Thursday, November 15, 2012

Mormon Literature, or, Who Wins in a Fight: Pre-Mortal Eve or an Incorporeal Futuristic Android?

I hosted a little get together for friends here in Charlottesville tonight on the topic of Mormon literature. It was a lot of fun. We read (beforehand) a great recent short story called Avek, Who Is Distributed by Steven Peck and the first scene from Eric Samuelsen's brilliant play The Plan. We also talked a bit about what role literature does and should play in our lives, and especially Mormon literature and its connection to spirituality and religion.

One parallel between the two selections we read that I found particularly interesting was the theme of embodiment. Each piece took a different direction on that topic, though I'm not sure they ultimately came to different conclusions. The first scene of The Plan is a dialogue between Gaia, the pre-mortal Eve, and Lucifer, who has started stirring up rebellion to, uh, The Plan. Gaia, in the face of Lucifer's logical arguments about fairness, defends the decision of most of God's children to get a body even if it means pain, weakness, temptation, and disease--all while being held to a higher moral standard than lower lifeforms who fulfill the measure of their creation just by living according to base instinct--as necessary and glorious.

In "Avek, Who Is Distributed," the LDS church in the distant future has already begun baptizing androids and alien lifeforms, but they've reached a more serious impasse with Avek, an artificial intelligence who is distributed across thousands of computers and thus not housed in one single "body" that can be baptized. As the Seventy over Artificial Life Relations breaks the news to him, (spoiler alert) Avek proposes an ingenious solution: why not just baptize him by proxy? The Twelve Apostles love the idea and it allows Avek, and potentially many more AIs like him, to join the church.

The Plan thus defends embodiment as an absolutely necessary step in our eternal progression, while "Avek" could be read to push back on that by portraying a being who has no real physical body as a child of God who is treated just like those who do, receiving ordinances and progressing. I've always been a bit confused about why a body is so important to us--clearly we could make decisions and learn and grow to some degree before we came to earth--so I could see both sides of this.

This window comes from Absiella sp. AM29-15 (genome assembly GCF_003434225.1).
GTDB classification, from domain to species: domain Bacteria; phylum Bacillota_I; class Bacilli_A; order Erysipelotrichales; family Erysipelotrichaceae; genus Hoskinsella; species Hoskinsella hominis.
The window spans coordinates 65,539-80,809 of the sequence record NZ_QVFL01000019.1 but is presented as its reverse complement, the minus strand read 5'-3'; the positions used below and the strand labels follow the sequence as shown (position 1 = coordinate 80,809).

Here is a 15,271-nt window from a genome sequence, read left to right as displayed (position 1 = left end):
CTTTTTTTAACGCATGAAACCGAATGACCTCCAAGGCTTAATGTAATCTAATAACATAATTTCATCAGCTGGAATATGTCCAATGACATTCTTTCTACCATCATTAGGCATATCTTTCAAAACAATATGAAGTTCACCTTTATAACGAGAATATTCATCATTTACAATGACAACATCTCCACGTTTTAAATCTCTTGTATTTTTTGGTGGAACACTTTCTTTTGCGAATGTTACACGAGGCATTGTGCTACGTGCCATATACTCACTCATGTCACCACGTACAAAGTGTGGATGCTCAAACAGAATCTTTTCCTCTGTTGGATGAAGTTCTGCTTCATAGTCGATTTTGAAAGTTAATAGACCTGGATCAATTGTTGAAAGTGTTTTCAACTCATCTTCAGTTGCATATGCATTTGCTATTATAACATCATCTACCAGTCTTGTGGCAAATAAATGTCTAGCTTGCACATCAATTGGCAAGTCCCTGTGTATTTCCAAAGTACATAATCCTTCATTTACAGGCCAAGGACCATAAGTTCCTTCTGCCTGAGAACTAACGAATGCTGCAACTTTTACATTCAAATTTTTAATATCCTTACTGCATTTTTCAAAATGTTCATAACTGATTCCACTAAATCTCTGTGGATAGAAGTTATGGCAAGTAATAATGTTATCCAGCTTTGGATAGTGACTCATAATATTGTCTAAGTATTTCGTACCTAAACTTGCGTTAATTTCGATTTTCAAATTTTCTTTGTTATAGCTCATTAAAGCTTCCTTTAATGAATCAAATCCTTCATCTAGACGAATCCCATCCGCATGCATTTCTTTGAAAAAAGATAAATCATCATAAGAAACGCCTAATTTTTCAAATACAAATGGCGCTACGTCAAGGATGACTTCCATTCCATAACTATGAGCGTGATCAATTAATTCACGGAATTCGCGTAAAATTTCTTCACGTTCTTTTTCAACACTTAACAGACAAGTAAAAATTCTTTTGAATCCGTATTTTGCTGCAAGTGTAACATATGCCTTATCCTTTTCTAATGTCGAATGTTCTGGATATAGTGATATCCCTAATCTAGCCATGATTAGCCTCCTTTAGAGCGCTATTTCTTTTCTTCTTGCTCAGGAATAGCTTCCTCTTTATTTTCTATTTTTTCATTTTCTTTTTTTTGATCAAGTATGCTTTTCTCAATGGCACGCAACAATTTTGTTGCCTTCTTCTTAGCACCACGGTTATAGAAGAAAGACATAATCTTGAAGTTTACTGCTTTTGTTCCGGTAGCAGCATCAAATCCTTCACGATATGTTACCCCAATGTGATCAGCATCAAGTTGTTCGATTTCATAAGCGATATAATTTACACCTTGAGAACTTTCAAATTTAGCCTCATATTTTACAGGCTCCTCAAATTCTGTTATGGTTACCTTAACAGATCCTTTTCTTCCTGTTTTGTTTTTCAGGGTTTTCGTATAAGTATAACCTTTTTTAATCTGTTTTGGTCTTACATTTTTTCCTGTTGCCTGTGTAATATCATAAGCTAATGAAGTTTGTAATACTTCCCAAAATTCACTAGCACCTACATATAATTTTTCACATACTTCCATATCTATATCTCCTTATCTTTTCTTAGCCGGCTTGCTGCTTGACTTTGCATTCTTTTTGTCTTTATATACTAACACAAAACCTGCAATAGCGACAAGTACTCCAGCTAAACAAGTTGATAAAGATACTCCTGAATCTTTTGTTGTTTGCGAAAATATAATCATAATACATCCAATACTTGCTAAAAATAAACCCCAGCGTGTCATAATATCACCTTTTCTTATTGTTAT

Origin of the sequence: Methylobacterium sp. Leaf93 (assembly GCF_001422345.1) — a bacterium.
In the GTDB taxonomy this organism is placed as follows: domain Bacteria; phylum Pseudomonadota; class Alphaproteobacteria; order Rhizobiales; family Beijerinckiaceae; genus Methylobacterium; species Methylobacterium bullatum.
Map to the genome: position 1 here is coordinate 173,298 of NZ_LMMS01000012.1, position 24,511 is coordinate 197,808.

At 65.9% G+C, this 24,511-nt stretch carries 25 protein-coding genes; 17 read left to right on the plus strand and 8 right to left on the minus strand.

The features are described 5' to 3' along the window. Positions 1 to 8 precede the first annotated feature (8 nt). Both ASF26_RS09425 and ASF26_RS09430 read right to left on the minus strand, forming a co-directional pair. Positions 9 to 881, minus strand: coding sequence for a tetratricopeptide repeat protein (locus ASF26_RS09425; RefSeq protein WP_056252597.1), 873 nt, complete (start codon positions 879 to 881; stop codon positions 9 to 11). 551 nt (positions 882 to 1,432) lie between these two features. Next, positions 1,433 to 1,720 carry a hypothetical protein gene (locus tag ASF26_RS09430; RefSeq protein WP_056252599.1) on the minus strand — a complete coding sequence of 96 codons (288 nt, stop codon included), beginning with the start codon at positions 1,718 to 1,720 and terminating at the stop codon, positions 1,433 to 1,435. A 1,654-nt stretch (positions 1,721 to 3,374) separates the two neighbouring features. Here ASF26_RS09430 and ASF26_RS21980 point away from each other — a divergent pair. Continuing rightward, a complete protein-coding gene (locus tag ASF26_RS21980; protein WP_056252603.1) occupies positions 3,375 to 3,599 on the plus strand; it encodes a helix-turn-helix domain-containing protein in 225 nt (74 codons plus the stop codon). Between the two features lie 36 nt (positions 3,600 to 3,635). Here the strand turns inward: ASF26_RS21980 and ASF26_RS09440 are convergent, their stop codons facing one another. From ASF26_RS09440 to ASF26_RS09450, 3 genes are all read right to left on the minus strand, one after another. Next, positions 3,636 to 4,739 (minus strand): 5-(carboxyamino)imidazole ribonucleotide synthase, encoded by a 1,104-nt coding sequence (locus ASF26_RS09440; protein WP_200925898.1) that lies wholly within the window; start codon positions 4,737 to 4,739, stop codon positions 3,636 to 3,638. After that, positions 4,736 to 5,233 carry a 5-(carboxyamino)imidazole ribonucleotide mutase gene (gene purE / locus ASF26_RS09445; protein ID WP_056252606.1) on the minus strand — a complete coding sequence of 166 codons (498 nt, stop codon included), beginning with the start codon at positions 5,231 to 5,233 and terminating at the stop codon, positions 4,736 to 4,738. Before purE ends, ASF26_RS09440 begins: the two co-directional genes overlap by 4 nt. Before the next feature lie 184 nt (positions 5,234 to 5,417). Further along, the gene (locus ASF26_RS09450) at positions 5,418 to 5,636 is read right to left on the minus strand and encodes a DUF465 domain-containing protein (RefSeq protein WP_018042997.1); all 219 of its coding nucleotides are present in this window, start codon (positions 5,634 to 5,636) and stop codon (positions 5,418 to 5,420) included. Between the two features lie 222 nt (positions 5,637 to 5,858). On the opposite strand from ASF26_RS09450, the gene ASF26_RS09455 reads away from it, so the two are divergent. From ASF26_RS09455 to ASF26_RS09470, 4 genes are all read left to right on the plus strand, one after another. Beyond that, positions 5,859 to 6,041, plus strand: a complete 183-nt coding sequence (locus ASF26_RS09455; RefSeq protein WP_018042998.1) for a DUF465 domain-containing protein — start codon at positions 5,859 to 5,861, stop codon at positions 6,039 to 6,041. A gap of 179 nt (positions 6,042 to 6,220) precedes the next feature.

On the necessity of embodiment side, I think of how a body, with its instincts and desires that aren't always aligned with our spirit's, is a great training ground for having stewardship over and/or working closely with others. A body isn't sentient, of course, but it often does seem to have "a life of its own." If I can learn how to coordinate with it--not trying to suppress its instincts for sleep, food, sex, pain avoidance, etc., but managing and balancing them within the larger context of the gospel--that seems like a wonderful low-stakes way to begin to understand how to truly become one with a spouse some day, who obviously will have her own ideas and thoughts and ways of doing things; we will have to synthesize and harmonize our sometimes disparate methods and goals into one general path back to God. And then add in kids to the mix, or even eons from now spirit children, and I can see the extensions of this principle of mind/body cohesion being pretty interesting. So that

While "Avek" discusses how beings without an easily definable body could be baptized by proxy, the non-negotiable idea that they would still need a physical counterpart to do the ordinance is telling. There are also some hints that Avek's hardware, even if not fixed, might be essential to him feeling the spirit. But it also reminds me of the thought experiments about how hard it is to point to any one part of our brain that is the "consciousness"--what are we, really, but distributed AIs, with the only difference between us and Avek is that the distribution is only within a head, not across galaxies? And don't we read anyways in the Doctrine and Covenants that "all spirit is matter" and thus that our distinction between body and soul is ultimately illusory? So maybe bodies per se don't really matter after all, though they could be a useful tool for certain purposes. I don't know if that even makes sense. In the end, I like having a body and am grateful for the knowledge that they're a step forward and something to care for and cherish.

Anyways, I'm grateful to literature in general for giving our imaginations grist for the complicated-ideas mill, and specifically to Mormon literature for expanding my spiritual horizons in really fun and interesting ways!

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